If you’re serious about improving your running performance and reducing injury risk, you should deadlift, and deadlift a lot.
Running is, after all, an endurance sport that doesn’t require a lot of body strength.
Here’s an interesting fact, strength training is a must for runners, and the deadlift, among its many variations, is one of the best, runner-friendly, strength exercises in the universe.
In this article, I’m sharing with you some of the reasons deadlifting is a good for runners as well as a few of the most efficient deadlift variations to add to your cross-training routine.
Here we go!
Are Deadlifts Good for Runners
The deadlift is one of the supreme strength exercises and ideal for runners to boost up their body strength and endurance.
This exercise is a compound exercise that targets virtually every major muscle, especially the trunk muscles of the posterior chain, including the back muscles, glutes, and hamstrings—important running muscles that help propel us forward and are key for optimal speed and stability while running.
So how you deadlift properly?
Luckily there are many deadlift variations you can add to your cross-training routine.
But make sure you’re doing them right.
Otherwise, you may hurt yourself, and you don’t want that.
Choose the variation(s) that works the best for you, depending on your personal preference, injury history, and training goals.
Beginners Start Slooooow
Beginners, start with a relatively lightweight and focus on proper form.
So if you are a beginner, start with relatively lightweight (a 40-pound loaded bar, for instance) and focus on your technique.
Ego won’t work here, make sure to make form a priority.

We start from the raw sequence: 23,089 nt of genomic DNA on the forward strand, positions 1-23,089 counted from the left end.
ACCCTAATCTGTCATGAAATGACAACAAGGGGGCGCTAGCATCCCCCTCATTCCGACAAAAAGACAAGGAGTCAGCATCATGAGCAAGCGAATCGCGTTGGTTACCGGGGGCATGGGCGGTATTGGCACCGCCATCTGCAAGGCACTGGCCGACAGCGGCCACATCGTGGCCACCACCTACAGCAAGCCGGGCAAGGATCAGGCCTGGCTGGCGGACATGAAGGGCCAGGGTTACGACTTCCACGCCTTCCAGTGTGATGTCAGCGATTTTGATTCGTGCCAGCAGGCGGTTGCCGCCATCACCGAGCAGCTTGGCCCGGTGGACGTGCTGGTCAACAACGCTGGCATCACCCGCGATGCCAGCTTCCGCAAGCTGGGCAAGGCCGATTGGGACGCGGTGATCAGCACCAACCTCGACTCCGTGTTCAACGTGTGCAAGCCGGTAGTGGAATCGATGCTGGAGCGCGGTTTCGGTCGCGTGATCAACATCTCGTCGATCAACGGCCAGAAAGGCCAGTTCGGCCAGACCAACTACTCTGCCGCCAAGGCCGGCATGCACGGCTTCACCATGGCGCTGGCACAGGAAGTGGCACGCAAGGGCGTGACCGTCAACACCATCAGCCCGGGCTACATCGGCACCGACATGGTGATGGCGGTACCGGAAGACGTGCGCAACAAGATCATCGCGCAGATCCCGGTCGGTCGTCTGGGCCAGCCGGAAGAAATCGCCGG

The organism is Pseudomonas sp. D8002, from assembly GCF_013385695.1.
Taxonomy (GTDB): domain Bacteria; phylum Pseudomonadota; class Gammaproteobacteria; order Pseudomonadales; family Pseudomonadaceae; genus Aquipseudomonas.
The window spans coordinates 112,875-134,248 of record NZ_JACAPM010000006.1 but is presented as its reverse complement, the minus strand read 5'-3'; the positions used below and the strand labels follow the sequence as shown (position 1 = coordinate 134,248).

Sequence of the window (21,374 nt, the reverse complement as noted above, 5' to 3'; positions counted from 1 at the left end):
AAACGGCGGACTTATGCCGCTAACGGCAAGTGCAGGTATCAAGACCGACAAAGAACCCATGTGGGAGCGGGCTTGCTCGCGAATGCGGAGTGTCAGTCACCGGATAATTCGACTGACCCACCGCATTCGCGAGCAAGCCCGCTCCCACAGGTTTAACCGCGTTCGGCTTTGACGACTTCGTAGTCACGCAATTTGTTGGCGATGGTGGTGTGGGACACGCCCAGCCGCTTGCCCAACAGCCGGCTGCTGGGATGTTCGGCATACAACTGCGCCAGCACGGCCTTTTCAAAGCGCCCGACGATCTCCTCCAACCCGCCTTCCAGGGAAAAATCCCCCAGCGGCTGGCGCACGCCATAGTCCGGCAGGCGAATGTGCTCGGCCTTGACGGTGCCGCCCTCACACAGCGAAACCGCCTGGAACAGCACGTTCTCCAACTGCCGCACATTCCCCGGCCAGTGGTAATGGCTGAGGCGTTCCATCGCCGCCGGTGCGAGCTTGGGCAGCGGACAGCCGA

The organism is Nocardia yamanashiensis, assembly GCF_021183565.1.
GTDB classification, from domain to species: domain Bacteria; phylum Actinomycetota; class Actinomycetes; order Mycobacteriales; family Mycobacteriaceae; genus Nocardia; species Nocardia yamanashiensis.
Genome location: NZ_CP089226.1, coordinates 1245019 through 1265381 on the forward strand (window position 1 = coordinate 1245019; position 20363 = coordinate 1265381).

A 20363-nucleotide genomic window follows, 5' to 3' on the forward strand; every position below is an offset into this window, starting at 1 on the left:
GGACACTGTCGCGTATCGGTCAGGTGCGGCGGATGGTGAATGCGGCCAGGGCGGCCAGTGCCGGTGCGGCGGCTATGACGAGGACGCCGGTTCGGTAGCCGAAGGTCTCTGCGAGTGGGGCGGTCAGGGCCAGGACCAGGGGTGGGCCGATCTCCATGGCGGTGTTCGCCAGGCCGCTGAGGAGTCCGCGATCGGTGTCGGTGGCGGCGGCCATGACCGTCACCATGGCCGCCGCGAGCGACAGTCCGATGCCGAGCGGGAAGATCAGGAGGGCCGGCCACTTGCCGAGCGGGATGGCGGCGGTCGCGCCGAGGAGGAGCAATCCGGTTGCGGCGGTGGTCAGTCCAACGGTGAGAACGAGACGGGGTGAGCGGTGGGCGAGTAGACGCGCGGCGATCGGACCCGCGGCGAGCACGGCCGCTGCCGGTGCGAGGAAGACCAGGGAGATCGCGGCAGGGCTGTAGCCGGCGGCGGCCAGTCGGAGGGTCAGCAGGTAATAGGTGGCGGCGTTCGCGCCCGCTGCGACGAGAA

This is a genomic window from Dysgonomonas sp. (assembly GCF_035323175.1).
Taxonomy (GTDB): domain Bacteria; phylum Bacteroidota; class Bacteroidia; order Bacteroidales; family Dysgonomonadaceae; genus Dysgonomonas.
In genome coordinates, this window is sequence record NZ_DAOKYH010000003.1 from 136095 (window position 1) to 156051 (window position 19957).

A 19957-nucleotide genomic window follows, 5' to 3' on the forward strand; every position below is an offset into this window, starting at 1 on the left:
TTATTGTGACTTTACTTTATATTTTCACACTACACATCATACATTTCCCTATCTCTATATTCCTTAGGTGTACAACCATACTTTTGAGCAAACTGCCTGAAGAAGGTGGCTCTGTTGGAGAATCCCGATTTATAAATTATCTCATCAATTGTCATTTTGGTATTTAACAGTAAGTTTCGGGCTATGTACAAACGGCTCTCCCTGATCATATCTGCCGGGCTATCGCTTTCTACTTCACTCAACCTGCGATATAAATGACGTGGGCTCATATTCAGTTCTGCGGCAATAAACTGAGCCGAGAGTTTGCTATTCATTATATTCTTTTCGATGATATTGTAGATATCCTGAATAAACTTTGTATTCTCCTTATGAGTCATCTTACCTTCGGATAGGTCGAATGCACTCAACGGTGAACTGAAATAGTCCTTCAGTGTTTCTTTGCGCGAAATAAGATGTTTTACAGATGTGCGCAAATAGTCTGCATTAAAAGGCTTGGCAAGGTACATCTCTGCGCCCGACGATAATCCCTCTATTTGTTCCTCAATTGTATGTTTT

Top 6 Deadlifts For Runners
Here are six deadlift variations to try, whether you’re seeking to improve your strength, speed, power or endurance
This is the classic form of a deadlift and the foundation of all other variations.
Get this one right, and the other versions will come in handy.
There is a lot to cover here, so please hang with me here.
Stand tall, feet a bit wider than shoulder-width apart, toes pointing straight ahead or slightly outward.
Line up the balls of your feet under the bar.
Then, hinge from the hips, bend your knees, then grip the barbell with shoulder width or slightly wider with an overhand grip.
This is your starting position.
Be kind to your spine.
Always protect your spine by activating your core.
I’m talking about your abdominal muscles here.
If you feel somehow painful in your lower back, drop it down, activate more.
Next, raise the weight up by extending your hips and.
Remember to contract your glutes, hamstrings, quads, and calf muscles while keeping the weight close to your body head up, chests out, back flat, and knees pointed in the same direction throughout the movement.
Hold for a moment, then slowly bring the weight down to the floor by bending your hips and knees.
The sumo deadlift is the wider stance version of a deadlift, and it focuses primarily on the quadriceps, the inner thighs, and glutes.
The move can also help you improve your range of motion (especially within your hip flexors) needed for lifting heavier weights without injury.
Start by standing tall, feet twice shoulder-width apart, toes pointing out at an angle, chest up, again core should be activated.